It's one thing to try and replace a departed lead singer, but it's another entirely to broadcast that search to a worldwide television audience. That's exactly what INXS did... eventually. The band had already been experimenting with different vocalists following the death of Michael Hutchence in 1997. But the program "Rock Star: INXS" – a reality show where the band picked from fifteen hopefuls – brought something new. The winner? J.D. Fortune, who in addition to writing the lyrics for “Pretty Vegas” spent a bumpy, five year on and off relationship with the band, until himself being replaced by Ciaran Gribbin in 2011.

#5: Lynyrd Skynyrd

It's possibly one of the most well known and high profile rock tragedies of all time: the 1977 plane crash which took the lives of Ronnie Van Zant and Steve Gaines, and backing vocalist Cassie Gaines. Musically, Ronnie left the biggest shoes to fill. But, family roots run deep within the Lynyrd Skynyrd organization, and the band returned a decade later with Van Zant's younger brother Johnny taking over vocal duties. Although their membership has seen additional changes, Johnny has been a stage and studio mainstay with Skynyrd ever since.

#4: Alice in Chains

Alice in Chains were in a career lull and struggling with chemical dependency when their singer Layne Staley was found dead in his home during the Spring of 2002. Three years later the remaining band members would slowly begin the process of performing live again, utilizing a number of guest singers at benefit and awards shows. Finally, in 2006 one of those singers, William DuVall, officially took over vocal duties from Staley as the new frontman for Alice in Chains, a position which he holds to this day.

#3: Grateful Dead

Dead Heads are on another level of dedication to their favorite band. Perhaps this could explain why the band's continued attempts at touring after the death of their singer Jerry Garcia have been embraced remarkably well by their ultra loyal following. The group's surviving members have gone under a number of names, including Fare Thee Well, Dead & Company, and simply The Dead. They’ve mixed in new material and new members along the way, but still they keep on truckin' and their long, strange trip continues...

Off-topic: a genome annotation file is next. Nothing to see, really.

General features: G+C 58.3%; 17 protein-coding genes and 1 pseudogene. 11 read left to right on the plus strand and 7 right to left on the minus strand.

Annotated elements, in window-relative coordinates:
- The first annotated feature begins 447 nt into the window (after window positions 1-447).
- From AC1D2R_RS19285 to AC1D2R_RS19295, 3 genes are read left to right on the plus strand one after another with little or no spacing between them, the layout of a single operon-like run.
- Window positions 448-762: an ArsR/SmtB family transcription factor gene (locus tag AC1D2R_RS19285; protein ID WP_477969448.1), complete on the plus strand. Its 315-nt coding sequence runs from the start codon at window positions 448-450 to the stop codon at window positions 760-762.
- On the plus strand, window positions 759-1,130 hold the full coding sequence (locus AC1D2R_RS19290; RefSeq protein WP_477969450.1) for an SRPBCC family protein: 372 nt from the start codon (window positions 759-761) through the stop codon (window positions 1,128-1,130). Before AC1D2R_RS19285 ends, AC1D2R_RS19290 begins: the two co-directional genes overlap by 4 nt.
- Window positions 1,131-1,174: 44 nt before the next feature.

#2: Joy Division

Joy Division may have only lasted four years before vocalist Ian Curtis took his own life, but their influence has affected younger bands from the worlds of punk, goth, and new wave. A new band, New Order, was formed in the aftermath of Curtis' passing, with Joy Division guitarist Bernard Sumner taking over vocal duties, and leading the band in a more commercial and dance oriented sound. New Order would see themselves as influential as Joy Division was to a whole new generation, proving that the seeds sown by Curtis' time with the group continued to grow.

#1: AC/DC

Bon Scott was an inimitable rock 'n roll presence: a firebrand frontman for the Aussie legends AC/DC whose life was tragically cut short in 1980. Acute alcohol poisoning and pulmonary aspiration were the official causes of Scott's death, and it was up to AC/DC to try and find a replacement for the unique and powerful lead singer. They found one in the form of Brian Johnson, from the band Geordie. Johnson wasn't a Bon Scott clone, however, and his paint-peeling screech gained AC/DC a new lease on life - clearing the path for worldwide domination with the album "Back in Black."
AC/DC does need #1, because they were very succesful in both the Bon Scott and Brian Johnson years.
ACDC deserves the number 1 spot. The Doors put out two decent recordings after Morrison passed on. However The Doors would be a #7 at best.